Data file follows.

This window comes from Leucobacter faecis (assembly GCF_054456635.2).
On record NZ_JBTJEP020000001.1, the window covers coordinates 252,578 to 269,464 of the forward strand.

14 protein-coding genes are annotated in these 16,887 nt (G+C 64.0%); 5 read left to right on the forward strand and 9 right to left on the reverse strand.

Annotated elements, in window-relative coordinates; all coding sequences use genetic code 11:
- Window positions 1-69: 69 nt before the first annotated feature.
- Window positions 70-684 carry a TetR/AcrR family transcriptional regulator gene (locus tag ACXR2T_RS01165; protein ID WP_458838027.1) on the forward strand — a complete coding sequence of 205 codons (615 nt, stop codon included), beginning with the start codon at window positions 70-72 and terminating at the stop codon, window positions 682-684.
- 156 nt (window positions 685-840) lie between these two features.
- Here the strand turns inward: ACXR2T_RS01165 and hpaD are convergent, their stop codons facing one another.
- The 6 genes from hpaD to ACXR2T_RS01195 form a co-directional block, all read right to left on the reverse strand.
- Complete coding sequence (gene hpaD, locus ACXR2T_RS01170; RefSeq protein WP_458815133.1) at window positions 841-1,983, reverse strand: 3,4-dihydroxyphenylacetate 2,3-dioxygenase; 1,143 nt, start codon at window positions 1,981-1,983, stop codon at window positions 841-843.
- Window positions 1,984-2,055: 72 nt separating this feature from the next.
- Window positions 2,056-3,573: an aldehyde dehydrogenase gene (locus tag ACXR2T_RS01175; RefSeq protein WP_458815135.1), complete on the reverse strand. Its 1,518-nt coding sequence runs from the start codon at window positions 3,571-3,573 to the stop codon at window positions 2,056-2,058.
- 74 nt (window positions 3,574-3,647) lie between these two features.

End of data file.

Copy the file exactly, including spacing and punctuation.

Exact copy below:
This window comes from Leucobacter faecis (assembly GCF_054456635.2).
On record NZ_JBTJEP020000001.1, the window covers coordinates 252,578 to 269,464 of the forward strand.

14 protein-coding genes are annotated in these 16,887 nt (G+C 64.0%); 5 read left to right on the forward strand and 9 right to left on the reverse strand.

Annotated elements, in window-relative coordinates; all coding sequences use genetic code 11:
- Window positions 1-69: 69 nt before the first annotated feature.
- Window positions 70-684 carry a TetR/AcrR family transcriptional regulator gene (locus tag ACXR2T_RS01165; protein ID WP_458838027.1) on the forward strand — a complete coding sequence of 205 codons (615 nt, stop codon included), beginning with the start codon at window positions 70-72 and terminating at the stop codon, window positions 682-684.
- 156 nt (window positions 685-840) lie between these two features.
- Here the strand turns inward: ACXR2T_RS01165 and hpaD are convergent, their stop codons facing one another.
- The 6 genes from hpaD to ACXR2T_RS01195 form a co-directional block, all read right to left on the reverse strand.
- Complete coding sequence (gene hpaD, locus ACXR2T_RS01170; RefSeq protein WP_458815133.1) at window positions 841-1,983, reverse strand: 3,4-dihydroxyphenylacetate 2,3-dioxygenase; 1,143 nt, start codon at window positions 1,981-1,983, stop codon at window positions 841-843.
- Window positions 1,984-2,055: 72 nt separating this feature from the next.
- Window positions 2,056-3,573: an aldehyde dehydrogenase gene (locus tag ACXR2T_RS01175; RefSeq protein WP_458815135.1), complete on the reverse strand. Its 1,518-nt coding sequence runs from the start codon at window positions 3,571-3,573 to the stop codon at window positions 2,056-2,058.
- 74 nt (window positions 3,574-3,647) lie between these two features.